The stock market is worried about China, not Michael Cohen

Posted at 1:19 PM, Feb 27, 2019
and last updated 2019-02-27 15:19:46-05

The stock market doesn’t care about Michael Cohen’s testimony. But it does care about whatever is happening with President Donald Trump’s trade deal with China.

Greg Valliere, chief US policy strategist at AGF Investments, said Trump may try to claim that the US-China trade standoff is coming to an end — but in reality, “we’ve got weeks and weeks, if not months, to go before ironing this thing out,” he told CNN Business’s Julia Chatterley during the “Markets Now” live show.

Valliere said he is concerned because the threat of additional tariffs still looms and the US House of Representatives could block Trump’s new NAFTA deal.

Meanwhile, testimony from Cohen, Trump’s former lawyer, will hardly register on Wall Street.

Cohen may have some “titillating” things to say on Capitol Hill on Wednesday, but “I don’t think he’s really significantly increased the chances of impeachment or conviction,” Valliere said.

Valliere added that investors are also far more interested in what’s going on with the Federal Reserve. The Fed has pleased investors by signaling that it won’t be as aggressive with interest rate hikes this year.

Lindsey Piegza, chief economist at Stifel Fixed Income, said she predicts the Fed could soon be looking at reducing interest rates if US economic growth runs into more roadblocks. And it may be time to prepare for a recession.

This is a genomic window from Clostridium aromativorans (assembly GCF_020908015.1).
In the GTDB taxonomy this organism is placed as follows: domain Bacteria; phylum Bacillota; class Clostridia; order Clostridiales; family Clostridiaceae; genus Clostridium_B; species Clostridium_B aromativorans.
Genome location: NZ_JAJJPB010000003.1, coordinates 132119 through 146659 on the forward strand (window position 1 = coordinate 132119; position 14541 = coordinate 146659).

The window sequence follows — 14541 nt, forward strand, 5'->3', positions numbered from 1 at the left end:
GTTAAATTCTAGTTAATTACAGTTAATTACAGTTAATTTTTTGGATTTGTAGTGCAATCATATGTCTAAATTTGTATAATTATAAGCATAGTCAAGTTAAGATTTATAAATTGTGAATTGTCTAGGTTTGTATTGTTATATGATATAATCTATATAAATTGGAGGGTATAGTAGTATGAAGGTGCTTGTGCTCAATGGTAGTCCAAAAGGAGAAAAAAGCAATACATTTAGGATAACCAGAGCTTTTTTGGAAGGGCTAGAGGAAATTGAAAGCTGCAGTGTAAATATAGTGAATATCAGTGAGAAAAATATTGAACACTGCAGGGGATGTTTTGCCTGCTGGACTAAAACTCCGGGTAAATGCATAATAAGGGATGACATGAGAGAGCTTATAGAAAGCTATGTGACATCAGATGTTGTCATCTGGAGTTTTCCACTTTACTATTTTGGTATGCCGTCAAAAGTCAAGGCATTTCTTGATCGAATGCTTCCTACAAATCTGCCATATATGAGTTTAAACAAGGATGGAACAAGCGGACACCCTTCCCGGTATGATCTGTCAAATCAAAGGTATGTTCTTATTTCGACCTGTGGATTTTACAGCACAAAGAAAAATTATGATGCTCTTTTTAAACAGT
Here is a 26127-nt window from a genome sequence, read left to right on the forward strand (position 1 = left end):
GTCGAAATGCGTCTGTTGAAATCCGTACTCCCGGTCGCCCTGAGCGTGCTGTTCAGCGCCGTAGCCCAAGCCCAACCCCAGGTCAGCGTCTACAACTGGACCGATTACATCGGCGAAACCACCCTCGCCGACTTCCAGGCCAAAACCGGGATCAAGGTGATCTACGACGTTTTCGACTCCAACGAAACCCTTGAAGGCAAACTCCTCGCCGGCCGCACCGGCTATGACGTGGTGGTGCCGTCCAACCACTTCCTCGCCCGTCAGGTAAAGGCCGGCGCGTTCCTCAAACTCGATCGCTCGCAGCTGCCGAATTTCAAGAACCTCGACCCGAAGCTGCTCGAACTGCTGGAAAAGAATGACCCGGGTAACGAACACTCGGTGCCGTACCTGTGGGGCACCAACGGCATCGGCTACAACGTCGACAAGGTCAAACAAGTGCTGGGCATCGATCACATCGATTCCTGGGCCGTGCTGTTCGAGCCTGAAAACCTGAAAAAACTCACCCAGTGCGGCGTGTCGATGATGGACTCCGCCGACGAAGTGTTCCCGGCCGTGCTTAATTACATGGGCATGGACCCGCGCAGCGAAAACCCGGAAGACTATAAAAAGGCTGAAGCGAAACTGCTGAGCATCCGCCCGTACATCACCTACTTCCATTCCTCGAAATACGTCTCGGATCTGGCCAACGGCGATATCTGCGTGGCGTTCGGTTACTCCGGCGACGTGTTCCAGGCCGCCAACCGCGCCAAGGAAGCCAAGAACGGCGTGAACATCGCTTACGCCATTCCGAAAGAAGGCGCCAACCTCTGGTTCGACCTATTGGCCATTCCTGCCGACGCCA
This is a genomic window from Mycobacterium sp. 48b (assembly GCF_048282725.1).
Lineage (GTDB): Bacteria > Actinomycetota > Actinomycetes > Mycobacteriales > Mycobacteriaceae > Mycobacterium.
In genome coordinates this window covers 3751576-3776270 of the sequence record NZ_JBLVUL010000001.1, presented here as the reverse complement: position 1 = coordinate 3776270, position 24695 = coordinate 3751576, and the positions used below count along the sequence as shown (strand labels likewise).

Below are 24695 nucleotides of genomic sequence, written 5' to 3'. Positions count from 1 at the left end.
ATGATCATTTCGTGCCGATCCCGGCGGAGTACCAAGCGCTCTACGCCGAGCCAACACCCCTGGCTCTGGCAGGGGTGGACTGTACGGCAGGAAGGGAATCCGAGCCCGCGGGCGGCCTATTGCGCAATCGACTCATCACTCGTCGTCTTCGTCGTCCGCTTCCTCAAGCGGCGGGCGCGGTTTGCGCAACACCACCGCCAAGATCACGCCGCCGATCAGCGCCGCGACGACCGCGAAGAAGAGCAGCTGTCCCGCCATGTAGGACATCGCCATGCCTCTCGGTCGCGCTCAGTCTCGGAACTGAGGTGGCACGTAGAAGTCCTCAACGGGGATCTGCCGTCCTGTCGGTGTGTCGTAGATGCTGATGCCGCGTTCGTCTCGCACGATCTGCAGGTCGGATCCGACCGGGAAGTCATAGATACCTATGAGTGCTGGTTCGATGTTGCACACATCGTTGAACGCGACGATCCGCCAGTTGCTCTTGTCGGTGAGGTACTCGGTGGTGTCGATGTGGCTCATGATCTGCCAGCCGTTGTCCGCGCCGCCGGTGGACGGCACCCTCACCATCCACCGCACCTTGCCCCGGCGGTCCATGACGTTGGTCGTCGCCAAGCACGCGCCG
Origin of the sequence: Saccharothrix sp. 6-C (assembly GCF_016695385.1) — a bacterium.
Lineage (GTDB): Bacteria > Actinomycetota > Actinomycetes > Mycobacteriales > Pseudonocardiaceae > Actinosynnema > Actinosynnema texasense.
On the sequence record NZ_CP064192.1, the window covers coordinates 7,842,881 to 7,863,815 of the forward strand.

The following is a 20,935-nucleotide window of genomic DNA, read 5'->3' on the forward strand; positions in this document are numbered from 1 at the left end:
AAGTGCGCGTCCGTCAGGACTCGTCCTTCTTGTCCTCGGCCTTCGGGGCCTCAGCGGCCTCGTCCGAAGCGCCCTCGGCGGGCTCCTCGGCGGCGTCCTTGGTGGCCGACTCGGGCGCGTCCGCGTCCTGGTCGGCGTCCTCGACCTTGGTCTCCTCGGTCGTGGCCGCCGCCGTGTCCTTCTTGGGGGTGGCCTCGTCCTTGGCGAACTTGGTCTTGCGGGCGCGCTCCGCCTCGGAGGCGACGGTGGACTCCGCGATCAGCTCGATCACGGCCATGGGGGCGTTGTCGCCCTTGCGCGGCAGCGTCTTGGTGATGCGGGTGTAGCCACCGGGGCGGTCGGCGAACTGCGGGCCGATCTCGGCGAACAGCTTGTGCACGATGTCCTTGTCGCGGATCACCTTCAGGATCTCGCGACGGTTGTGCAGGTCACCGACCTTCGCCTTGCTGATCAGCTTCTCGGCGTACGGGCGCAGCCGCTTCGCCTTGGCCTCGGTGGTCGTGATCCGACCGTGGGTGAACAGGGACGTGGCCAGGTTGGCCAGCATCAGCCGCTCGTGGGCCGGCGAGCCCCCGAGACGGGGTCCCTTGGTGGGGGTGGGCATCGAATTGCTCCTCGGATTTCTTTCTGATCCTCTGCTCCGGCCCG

“I think there’s certainly evidence of weakness bubbling underneath the surface in the US economy at this point,” she said. “The economy may be coming to the end of a recovery.”

Piegza said she’s concerned about trade policy and slowing economic growth abroad, which could translate to weakening demand for US goods.

And there are other issues happening domestically, she said, including signs that consumer markets are losing momentum, business investments are slowing down, and the housing market is softening.

What could all that mean for the stock market? “We do see sizable momentum to the downside,” Piegza said.

“Markets Now” streams live from the New York Stock Exchange every Wednesday at 12:45 p.m. ET. Hosted by CNN’s business correspondents, the 15-minute program features incisive commentary from experts.

You can watch “Markets Now” at from your desk or on your phone or tablet. If you can’t catch the show live, check out highlights online and through the MarketsNow newsletter, delivered to your inbox every afternoon.